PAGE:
Postal workers, housekeepers, doormen, and others are some of the hardest working people you know.

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person delivering package to home
Credit: 10'000 Hours / Getty Images

This year, as our country—and the world—faced the unthinkable, the definition of "service person" has taken on a new meaning. Though previously we may have considered a smaller cohort of individuals—say, EMTs, firefighters, and armed forces—to be service people, today we have so many more people to thank. Postal workers, sanitation departments, teachers, and even grocery store employees (among many others) have all gone to great lengths to help the rest of us stay afloat during such a trying time in history. 

No matter who they are and what they do, they are, undoubtedly, some of the hardest working people on the planet. What better time to show your appreciation than the holiday season? But as you craft your shopping list, you might hit a roadblock: What sort of token of appreciation could possibly be worthy of such heroic efforts? 

Here's a bit of good news: Sometimes, the best gifts are not materialistic, but rather those that come straight from the heart. Here, we suggest some ideas that not only say a sincere thank you, but also—in some cases—can help lessen the burden of their tireless work.

Donate in their name.

If there's a particular organization that has gone above and beyond for you or someone you know, thank them by donating to their cause. If they work for a non-profit, these organizations depend on contributions to survive—and thrive. There are also numerous charities to help public organizations like fire departments and their families. 

Alternatively, you can donate to a charity important to them. If you know your postal worker loves animals, consider making a donation to the Humane Society in their name. And if you don't have the means to make a financial contribution, you could even donate your own time to volunteering for that special organization.

Cook a meal.

Flip the cards on someone who so lovingly devotes so much of their own time to help others by helping them out with a daily task: meal prep. You can always send a gift basket or arrange for a local restaurant or deli to send a tray of food (a win-win, since you'll be supporting a local business, too), but there's nothing quite like a home-cooked meal. Bonus: If you deliver the meal yourself, you may even get to say thank you in person. If not, be sure to include a handwritten note. 

Make handmade PPE.

There's one thing just about everyone needs right now—especially those in front-facing industries—it's personal protective equipment, like masks. Put your sewing skills to good use and whip up a bunch of homemade cotton face masks for the nurses at your local hospital, or place some in individual sleeves on your doorstep for delivery workers to take when they drop your next package or bundle of mail.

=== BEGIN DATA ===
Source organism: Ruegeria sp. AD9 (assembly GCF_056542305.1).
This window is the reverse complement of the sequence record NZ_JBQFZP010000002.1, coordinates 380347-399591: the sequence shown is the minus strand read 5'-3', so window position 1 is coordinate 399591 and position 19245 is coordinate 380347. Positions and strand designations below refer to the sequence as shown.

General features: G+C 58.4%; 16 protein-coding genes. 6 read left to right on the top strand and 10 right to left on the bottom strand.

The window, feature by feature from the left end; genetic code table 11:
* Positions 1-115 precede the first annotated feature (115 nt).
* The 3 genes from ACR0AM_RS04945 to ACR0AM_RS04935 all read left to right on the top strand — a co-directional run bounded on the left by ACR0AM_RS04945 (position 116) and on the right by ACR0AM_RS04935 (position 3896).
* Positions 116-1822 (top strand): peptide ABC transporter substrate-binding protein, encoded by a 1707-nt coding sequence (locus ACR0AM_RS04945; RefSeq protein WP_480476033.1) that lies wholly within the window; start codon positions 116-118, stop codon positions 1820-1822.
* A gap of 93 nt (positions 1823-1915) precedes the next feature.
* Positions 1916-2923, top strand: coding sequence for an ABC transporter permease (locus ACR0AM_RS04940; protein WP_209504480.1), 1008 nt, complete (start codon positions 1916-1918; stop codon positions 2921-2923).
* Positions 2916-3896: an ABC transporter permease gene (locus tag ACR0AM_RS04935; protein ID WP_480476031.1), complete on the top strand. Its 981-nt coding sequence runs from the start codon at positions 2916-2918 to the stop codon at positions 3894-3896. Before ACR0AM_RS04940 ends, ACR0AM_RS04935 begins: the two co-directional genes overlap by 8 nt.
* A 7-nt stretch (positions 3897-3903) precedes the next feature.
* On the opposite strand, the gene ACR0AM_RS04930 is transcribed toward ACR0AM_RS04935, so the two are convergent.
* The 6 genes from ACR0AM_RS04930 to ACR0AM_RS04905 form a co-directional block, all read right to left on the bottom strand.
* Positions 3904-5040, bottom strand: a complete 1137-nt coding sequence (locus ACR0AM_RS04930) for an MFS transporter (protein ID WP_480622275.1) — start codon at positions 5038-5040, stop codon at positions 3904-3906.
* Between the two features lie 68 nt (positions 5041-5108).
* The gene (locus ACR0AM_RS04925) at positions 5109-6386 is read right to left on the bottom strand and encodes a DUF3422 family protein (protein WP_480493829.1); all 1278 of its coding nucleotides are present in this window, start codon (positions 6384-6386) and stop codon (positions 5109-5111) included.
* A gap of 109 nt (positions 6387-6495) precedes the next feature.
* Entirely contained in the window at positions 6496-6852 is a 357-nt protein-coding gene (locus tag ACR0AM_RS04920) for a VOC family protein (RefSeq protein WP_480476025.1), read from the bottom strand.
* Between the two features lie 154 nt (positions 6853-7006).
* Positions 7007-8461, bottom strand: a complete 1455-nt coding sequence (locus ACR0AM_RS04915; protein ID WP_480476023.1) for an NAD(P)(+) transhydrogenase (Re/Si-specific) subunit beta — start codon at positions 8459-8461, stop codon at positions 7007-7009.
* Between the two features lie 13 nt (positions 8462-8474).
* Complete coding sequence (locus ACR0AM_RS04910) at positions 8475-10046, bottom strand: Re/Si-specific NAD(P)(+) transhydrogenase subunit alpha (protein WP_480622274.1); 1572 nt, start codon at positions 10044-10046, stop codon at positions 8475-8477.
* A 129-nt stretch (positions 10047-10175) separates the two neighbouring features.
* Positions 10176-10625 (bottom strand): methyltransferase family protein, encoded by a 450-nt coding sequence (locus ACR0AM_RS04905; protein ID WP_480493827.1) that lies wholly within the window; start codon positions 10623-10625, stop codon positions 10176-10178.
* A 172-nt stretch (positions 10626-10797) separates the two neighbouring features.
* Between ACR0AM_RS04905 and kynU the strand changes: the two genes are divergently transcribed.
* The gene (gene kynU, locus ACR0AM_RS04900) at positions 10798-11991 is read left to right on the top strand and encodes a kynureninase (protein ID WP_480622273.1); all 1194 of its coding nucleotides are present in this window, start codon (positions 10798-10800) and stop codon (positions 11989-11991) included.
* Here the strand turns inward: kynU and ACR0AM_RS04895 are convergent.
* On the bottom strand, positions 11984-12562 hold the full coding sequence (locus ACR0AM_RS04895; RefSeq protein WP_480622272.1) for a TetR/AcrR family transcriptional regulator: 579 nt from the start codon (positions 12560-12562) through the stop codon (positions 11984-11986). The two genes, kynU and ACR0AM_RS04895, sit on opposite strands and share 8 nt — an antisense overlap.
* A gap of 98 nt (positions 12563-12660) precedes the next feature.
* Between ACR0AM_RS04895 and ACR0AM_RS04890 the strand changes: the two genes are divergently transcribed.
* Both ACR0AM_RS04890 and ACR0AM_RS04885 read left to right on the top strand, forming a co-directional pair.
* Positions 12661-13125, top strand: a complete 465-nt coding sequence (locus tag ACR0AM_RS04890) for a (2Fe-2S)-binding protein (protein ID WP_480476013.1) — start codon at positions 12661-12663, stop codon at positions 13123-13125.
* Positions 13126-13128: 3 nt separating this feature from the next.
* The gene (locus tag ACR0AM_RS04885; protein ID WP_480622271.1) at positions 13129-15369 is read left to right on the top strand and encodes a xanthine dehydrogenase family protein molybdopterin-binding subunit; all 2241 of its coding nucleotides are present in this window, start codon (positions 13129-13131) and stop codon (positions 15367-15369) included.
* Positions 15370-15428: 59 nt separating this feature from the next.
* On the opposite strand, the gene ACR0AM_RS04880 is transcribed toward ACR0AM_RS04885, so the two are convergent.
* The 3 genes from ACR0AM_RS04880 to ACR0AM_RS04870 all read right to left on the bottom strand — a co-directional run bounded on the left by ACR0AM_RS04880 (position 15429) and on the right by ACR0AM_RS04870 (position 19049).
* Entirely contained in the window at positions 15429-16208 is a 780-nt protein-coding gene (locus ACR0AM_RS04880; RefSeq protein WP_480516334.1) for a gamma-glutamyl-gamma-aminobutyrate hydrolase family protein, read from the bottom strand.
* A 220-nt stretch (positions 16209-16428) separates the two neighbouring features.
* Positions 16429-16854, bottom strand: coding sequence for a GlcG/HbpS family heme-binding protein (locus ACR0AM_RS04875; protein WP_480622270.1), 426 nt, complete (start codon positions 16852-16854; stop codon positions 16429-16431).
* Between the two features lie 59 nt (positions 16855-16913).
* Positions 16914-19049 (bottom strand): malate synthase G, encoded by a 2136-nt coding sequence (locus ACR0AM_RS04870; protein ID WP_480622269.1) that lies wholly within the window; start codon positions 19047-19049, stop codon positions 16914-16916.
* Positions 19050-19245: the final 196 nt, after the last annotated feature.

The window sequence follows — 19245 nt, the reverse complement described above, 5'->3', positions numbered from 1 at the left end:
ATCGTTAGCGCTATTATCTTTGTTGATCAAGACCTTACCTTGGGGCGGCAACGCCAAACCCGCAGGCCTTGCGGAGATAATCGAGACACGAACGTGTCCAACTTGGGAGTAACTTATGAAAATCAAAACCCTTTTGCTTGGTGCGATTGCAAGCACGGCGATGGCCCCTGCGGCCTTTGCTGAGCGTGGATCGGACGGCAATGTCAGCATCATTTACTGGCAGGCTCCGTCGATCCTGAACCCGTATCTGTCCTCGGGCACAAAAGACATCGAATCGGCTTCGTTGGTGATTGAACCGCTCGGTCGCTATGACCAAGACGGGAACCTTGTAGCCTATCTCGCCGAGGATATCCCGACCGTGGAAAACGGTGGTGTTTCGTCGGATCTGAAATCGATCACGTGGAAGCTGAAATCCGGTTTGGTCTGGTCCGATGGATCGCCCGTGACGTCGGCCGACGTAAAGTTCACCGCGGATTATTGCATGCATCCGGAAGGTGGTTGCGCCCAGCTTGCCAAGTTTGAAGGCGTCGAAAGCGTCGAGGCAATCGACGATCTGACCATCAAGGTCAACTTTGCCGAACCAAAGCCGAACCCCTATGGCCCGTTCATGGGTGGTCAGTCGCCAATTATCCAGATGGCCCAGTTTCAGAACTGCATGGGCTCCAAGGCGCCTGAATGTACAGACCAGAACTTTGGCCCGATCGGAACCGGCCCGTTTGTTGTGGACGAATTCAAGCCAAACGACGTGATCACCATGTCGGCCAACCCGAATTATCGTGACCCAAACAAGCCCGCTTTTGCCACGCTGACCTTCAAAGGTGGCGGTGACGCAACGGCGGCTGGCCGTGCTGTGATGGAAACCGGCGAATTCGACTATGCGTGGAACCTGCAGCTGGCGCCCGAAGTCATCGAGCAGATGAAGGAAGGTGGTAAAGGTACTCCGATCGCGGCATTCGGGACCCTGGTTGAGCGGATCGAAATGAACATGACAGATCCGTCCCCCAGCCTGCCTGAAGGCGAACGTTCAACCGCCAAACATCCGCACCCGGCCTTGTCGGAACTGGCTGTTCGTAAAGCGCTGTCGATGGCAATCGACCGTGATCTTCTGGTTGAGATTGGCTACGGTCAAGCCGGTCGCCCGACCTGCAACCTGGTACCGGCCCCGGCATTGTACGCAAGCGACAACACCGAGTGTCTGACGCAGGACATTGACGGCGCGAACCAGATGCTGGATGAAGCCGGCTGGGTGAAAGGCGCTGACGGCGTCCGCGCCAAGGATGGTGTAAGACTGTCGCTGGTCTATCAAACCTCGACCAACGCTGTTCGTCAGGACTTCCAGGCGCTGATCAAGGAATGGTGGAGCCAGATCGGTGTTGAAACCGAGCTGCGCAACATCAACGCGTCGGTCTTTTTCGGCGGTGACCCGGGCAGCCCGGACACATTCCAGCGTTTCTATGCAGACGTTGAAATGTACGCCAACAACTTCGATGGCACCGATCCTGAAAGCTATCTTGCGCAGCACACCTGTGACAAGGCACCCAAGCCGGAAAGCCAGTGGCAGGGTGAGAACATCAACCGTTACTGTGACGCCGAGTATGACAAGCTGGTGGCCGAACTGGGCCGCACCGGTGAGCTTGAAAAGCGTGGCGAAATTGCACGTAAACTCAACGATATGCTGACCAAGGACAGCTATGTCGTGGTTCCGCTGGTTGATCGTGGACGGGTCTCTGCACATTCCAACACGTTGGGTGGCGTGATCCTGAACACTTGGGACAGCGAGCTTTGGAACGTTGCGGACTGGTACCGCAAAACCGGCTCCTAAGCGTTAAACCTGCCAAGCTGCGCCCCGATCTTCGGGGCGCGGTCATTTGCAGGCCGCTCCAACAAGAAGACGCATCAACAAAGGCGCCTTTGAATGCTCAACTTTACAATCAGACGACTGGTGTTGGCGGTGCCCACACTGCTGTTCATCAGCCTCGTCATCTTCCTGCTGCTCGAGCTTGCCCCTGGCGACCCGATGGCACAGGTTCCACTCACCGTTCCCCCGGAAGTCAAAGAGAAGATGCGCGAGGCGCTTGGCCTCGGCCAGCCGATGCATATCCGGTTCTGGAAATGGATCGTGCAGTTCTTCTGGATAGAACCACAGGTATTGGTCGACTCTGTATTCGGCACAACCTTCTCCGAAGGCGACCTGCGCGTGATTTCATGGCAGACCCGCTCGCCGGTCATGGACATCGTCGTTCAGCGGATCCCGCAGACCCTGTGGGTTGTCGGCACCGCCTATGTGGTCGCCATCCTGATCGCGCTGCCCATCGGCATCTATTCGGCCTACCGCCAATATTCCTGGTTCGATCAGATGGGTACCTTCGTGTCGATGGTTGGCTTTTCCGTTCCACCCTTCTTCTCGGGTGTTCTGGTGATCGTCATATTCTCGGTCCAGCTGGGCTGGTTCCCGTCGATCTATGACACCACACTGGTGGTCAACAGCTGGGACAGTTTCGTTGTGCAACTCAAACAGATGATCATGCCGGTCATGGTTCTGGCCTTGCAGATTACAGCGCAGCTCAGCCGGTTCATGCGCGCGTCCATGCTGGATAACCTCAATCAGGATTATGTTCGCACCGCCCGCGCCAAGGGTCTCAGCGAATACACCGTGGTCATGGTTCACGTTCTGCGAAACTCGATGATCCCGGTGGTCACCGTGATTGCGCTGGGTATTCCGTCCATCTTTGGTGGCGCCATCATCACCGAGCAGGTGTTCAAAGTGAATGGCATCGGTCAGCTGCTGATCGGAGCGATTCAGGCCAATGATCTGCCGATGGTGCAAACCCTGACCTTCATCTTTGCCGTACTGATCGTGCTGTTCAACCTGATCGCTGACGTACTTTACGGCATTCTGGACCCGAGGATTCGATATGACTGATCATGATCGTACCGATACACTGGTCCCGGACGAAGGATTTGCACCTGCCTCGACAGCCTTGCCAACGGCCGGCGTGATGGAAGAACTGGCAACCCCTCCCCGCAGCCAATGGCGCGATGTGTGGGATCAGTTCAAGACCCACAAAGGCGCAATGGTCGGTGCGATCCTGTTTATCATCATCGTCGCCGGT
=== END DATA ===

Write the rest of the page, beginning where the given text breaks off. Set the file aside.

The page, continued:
Alternatively, you can commission someone else to make the masks for you. For teachers, consider paying a local seamstress to sew masks in school colors or add embroidered patches with their initials or the school mascot. 

Decorate their lawn.

If there's a hard-working front line employee in your neighborhood, enlist the help of other neighbors to dream up a special surprise while they're at work. Put a big sign on their front lawn (you can purchase these on Etsy or through local rental companies), write inspirational quotes on their driveway and sidewalk in chalk, and put balloons and flowers on their doorstep. You could even go the extra mile by leaving a freshly-baked dessert for them, too. 

Share the love.

Another public display that goes a long way? An online review of their business or an open letter on local social media channels or in your town's newspaper. When you have a good experience, spreading the word not only shows gratitude towards the individual or department that helped you, but in many cases, it can also help bolster their business

Write a thank-you note.

Of course, you could opt to go the most understated route with a traditional thank-you note. In the always-on world that we live in, you can't underestimate the power of a handwritten letter—especially a deeply personal one. Use the opportunity to share a small anecdote about how their service has impacted you and your loved ones. It's a great reminder that they're doing important work; plus, it serves as a token they can revisit when times get tough and stress levels spike.


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